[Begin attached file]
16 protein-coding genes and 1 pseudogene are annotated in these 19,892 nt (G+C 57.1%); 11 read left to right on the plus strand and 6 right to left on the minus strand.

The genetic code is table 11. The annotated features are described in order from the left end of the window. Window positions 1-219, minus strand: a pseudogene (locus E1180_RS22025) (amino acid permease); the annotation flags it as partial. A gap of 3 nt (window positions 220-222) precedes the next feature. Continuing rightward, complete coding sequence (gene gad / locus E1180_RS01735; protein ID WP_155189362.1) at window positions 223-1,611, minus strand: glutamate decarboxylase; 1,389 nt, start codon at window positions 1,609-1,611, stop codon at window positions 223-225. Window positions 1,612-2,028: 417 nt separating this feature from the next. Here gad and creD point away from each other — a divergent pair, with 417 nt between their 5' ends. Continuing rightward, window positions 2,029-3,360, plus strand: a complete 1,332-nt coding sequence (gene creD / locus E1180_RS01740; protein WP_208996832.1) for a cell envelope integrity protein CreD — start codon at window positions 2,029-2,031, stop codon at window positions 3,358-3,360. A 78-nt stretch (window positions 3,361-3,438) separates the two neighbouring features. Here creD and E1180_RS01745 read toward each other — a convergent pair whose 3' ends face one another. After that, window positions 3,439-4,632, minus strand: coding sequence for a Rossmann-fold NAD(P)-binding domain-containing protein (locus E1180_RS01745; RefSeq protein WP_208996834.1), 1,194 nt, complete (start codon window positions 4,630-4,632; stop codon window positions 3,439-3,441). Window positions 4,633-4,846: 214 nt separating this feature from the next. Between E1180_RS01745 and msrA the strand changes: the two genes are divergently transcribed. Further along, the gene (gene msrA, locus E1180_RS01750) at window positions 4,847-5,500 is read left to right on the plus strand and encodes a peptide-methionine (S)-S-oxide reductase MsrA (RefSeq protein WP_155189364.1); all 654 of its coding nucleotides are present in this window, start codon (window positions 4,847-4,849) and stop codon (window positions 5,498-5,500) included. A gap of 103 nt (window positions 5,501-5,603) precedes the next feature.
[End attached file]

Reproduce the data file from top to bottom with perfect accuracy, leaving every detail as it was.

16 protein-coding genes and 1 pseudogene are annotated in these 19,892 nt (G+C 57.1%); 11 read left to right on the plus strand and 6 right to left on the minus strand.

The genetic code is table 11. The annotated features are described in order from the left end of the window. Window positions 1-219, minus strand: a pseudogene (locus E1180_RS22025) (amino acid permease); the annotation flags it as partial. A gap of 3 nt (window positions 220-222) precedes the next feature. Continuing rightward, complete coding sequence (gene gad / locus E1180_RS01735; protein ID WP_155189362.1) at window positions 223-1,611, minus strand: glutamate decarboxylase; 1,389 nt, start codon at window positions 1,609-1,611, stop codon at window positions 223-225. Window positions 1,612-2,028: 417 nt separating this feature from the next. Here gad and creD point away from each other — a divergent pair, with 417 nt between their 5' ends. Continuing rightward, window positions 2,029-3,360, plus strand: a complete 1,332-nt coding sequence (gene creD / locus E1180_RS01740; protein WP_208996832.1) for a cell envelope integrity protein CreD — start codon at window positions 2,029-2,031, stop codon at window positions 3,358-3,360. A 78-nt stretch (window positions 3,361-3,438) separates the two neighbouring features. Here creD and E1180_RS01745 read toward each other — a convergent pair whose 3' ends face one another. After that, window positions 3,439-4,632, minus strand: coding sequence for a Rossmann-fold NAD(P)-binding domain-containing protein (locus E1180_RS01745; RefSeq protein WP_208996834.1), 1,194 nt, complete (start codon window positions 4,630-4,632; stop codon window positions 3,439-3,441). Window positions 4,633-4,846: 214 nt separating this feature from the next. Between E1180_RS01745 and msrA the strand changes: the two genes are divergently transcribed. Further along, the gene (gene msrA, locus E1180_RS01750) at window positions 4,847-5,500 is read left to right on the plus strand and encodes a peptide-methionine (S)-S-oxide reductase MsrA (RefSeq protein WP_155189364.1); all 654 of its coding nucleotides are present in this window, start codon (window positions 4,847-4,849) and stop codon (window positions 5,498-5,500) included. A gap of 103 nt (window positions 5,501-5,603) precedes the next feature.